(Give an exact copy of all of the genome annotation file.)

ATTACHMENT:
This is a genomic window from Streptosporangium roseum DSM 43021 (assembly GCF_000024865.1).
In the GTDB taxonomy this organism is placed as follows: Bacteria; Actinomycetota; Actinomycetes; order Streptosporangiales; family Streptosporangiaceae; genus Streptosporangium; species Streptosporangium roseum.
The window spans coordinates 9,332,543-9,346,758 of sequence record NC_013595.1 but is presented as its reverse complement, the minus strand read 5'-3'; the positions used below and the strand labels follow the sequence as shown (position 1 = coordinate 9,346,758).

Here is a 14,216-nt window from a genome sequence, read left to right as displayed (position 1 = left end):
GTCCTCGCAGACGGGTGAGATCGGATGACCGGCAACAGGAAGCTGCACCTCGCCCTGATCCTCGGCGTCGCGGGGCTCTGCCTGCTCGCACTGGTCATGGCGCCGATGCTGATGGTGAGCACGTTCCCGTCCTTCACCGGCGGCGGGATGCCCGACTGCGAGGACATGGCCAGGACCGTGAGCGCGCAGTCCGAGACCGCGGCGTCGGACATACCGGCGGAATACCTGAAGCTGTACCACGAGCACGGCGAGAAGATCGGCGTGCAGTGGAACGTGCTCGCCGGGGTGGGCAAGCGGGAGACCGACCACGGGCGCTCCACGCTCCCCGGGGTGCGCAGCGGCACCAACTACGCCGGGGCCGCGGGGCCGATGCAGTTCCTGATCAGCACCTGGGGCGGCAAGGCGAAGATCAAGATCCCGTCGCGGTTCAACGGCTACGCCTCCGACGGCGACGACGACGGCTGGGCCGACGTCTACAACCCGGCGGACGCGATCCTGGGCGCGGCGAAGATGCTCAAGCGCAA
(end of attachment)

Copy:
This is a genomic window from Streptosporangium roseum DSM 43021 (assembly GCF_000024865.1).
In the GTDB taxonomy this organism is placed as follows: Bacteria; Actinomycetota; Actinomycetes; order Streptosporangiales; family Streptosporangiaceae; genus Streptosporangium; species Streptosporangium roseum.
The window spans coordinates 9,332,543-9,346,758 of sequence record NC_013595.1 but is presented as its reverse complement, the minus strand read 5'-3'; the positions used below and the strand labels follow the sequence as shown (position 1 = coordinate 9,346,758).

Here is a 14,216-nt window from a genome sequence, read left to right as displayed (position 1 = left end):
GTCCTCGCAGACGGGTGAGATCGGATGACCGGCAACAGGAAGCTGCACCTCGCCCTGATCCTCGGCGTCGCGGGGCTCTGCCTGCTCGCACTGGTCATGGCGCCGATGCTGATGGTGAGCACGTTCCCGTCCTTCACCGGCGGCGGGATGCCCGACTGCGAGGACATGGCCAGGACCGTGAGCGCGCAGTCCGAGACCGCGGCGTCGGACATACCGGCGGAATACCTGAAGCTGTACCACGAGCACGGCGAGAAGATCGGCGTGCAGTGGAACGTGCTCGCCGGGGTGGGCAAGCGGGAGACCGACCACGGGCGCTCCACGCTCCCCGGGGTGCGCAGCGGCACCAACTACGCCGGGGCCGCGGGGCCGATGCAGTTCCTGATCAGCACCTGGGGCGGCAAGGCGAAGATCAAGATCCCGTCGCGGTTCAACGGCTACGCCTCCGACGGCGACGACGACGGCTGGGCCGACGTCTACAACCCGGCGGACGCGATCCTGGGCGCGGCGAAGATGCTCAAGCGCAA